Andrew Potocnik shows how to get the most out of 'in the round' branch timbers.
Travelling home I spotted ‘bitesized’ pieces of wood neatly stacked on a nature strip and immediately recognised the bright green coloured wood as mulberry. Coming to a rapid halt, the boot was opened and the timber loaded. I’ve enjoyed using mulberry
over the years because of its vibrant green colour, streaks of black and unusual mini-burl-like growths.
The best thing this time was that it was free, and as it was green (freshly cut) I knew the wood would distort rapidly once turned—a chance to let nature have its own way. The rather thin limb sec-tions could be well exploited as endgrain turnings, making use of stable mature wood, very wet juvenile wood that might well distort while drying, a very thick cambium layer and bark that would most likely distort beyond control as it dried. So here’s where the fun starts.
Half or round section
Most people that turn bowls from green wood lay the log on its side and cut it in half to reduce splitting, an inevitable part of the shrinkage process that happens as the wood dries if the log is left ‘in the round’. I described this more conventional method of turning green naturaledged bowls in AWR#70. Many people who have trees cut down are keen to have the cross-cut trunk section converted into tabletops, stools or bowls with little understanding of how wood moves, distorts and most often cracks as it dries. Be warned: turning endgrain into the round takes either experience, or willingness to accept occasional failure.
Mounting the blanks
To begin with, there’s little to think about in terms of how to cut your wood to get the most out of each piece. Simply mountit between centres as close to the centre of each end if you want the opening to be symmetrical. If not, mount slightly closer to one edge for an interesting result. I went with the first option
trimming the timber down to a tapered form before cutting a step at the base with a parting tool
and refining the overall shape.
Normally I would sand the outside at this stage but as the wood was very wet, I bypassed this stage and mounted the bowl in a scroll chuck instead.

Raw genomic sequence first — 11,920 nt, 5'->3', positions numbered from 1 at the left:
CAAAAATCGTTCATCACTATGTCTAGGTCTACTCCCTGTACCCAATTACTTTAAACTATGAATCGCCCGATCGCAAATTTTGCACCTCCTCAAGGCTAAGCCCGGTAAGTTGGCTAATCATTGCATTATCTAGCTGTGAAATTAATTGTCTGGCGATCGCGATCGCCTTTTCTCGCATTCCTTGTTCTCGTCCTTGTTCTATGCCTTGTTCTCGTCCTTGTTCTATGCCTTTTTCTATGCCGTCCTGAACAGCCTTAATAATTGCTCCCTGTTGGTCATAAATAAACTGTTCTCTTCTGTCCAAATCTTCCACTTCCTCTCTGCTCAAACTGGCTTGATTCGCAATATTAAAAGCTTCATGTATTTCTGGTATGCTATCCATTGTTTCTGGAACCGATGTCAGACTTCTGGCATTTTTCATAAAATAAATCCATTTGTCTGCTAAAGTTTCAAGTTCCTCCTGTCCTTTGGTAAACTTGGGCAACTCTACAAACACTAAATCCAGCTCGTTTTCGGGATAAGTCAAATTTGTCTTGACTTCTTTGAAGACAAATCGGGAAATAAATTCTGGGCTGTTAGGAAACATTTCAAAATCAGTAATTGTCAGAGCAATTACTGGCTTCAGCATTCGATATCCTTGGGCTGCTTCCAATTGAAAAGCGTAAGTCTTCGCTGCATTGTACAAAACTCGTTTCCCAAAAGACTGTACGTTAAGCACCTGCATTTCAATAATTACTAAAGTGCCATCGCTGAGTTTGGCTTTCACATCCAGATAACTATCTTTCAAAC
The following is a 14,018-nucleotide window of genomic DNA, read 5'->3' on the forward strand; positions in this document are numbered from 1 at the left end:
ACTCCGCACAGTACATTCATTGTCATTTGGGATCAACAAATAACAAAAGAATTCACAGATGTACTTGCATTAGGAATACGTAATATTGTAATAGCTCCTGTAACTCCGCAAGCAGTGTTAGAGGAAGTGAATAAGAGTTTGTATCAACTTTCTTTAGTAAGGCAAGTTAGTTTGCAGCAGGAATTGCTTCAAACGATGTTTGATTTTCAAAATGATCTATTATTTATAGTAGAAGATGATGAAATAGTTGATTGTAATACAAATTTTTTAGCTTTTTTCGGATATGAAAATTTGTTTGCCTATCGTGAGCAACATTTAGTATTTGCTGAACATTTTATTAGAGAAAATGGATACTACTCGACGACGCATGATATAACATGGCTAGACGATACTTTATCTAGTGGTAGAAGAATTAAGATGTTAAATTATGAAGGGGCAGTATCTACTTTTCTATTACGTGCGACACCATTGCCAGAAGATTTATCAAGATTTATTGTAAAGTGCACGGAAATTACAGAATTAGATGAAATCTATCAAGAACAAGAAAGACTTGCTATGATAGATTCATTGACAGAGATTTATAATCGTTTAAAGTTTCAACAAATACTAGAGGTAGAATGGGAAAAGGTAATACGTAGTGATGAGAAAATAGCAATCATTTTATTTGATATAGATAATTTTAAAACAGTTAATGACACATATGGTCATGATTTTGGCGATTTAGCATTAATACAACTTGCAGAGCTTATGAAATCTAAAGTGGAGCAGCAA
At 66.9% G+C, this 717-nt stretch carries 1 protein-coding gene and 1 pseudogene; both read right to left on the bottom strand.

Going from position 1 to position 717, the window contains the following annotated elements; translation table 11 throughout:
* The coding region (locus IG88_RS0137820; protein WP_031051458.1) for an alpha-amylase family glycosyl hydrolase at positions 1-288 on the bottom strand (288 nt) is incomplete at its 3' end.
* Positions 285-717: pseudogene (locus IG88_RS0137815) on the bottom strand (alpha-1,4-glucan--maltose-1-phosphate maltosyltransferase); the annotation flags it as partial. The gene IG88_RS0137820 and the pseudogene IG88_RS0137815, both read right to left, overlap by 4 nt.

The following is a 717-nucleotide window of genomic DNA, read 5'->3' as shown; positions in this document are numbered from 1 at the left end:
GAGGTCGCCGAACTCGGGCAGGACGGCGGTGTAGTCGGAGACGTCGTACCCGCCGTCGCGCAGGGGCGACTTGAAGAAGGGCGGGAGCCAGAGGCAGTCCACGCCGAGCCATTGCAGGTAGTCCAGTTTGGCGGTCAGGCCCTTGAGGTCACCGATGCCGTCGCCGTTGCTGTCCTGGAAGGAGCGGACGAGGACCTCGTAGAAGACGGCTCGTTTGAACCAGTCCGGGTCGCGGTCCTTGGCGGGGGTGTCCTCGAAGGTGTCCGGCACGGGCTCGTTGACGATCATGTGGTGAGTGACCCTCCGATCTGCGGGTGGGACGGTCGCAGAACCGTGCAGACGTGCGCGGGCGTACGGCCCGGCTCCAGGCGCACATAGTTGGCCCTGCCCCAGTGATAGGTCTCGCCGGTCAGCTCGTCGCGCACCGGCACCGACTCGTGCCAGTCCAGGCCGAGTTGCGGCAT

With the tailstock supporting the wood I began to hollow the centre with a gouge
and then a Kelton scraper, keeping a stub in the middle so the tailstock could be kept in place to add support to the bowl. Once the bulk of material was removed, so was the centre stub, allowing finishing cuts to take place along the wall of the bowl before the base was refined with the curved scrapers. I supported the outside of the bowl with the fingers of my left hand whilst completing finishing cuts in order to reduce vibration and possible catches.
Once satisfied with the thickness of the walls I began sanding the bowl,
but as the wood was still very wet I dried the surfaces, gently warming them with a heat gun. Once sanded to 320 grit I reversed the bowl onto a domed carrier, first placing a non-slip mat over the carrier.
The mat pads the carrier so it won’t damage your wood and prevents the bowl from slipping while you’re turning. I held it in the scroll chuck and supported the base with the tailstock. The spigot at the base was turned down to a small stub, and the base sanded before the stub was removed with a small carving gouge and also sanded.
You can see some cracking at the centre of the limb section.
To reduce cracks developing or at least preventing them from becoming unacceptably large, it’s a good idea to keep the finished article as thin as practical, this way the form may distort and possibly even close the crack as it dries. Various species will behave in different ways so it’s best to experiment and see what works, otherwise look at ways of making the crack a feature as I have done on some pieces by burning their edges or just filling the cracks. I have used epoxy resin for this, but French turner Christophe Nancey has at times filled cracks with pewter.
As you can see, getting the most out of small pieces of wood can be fruitful, and at times risky, but it’s always nice to know you’ve been able to salvage timber that may not have been of a usable size and
converted it into a finished item. And then you can watch what happens as nature takes over as the wood dries.
Andrew Potocnik is a woodwork teacher and woodturner.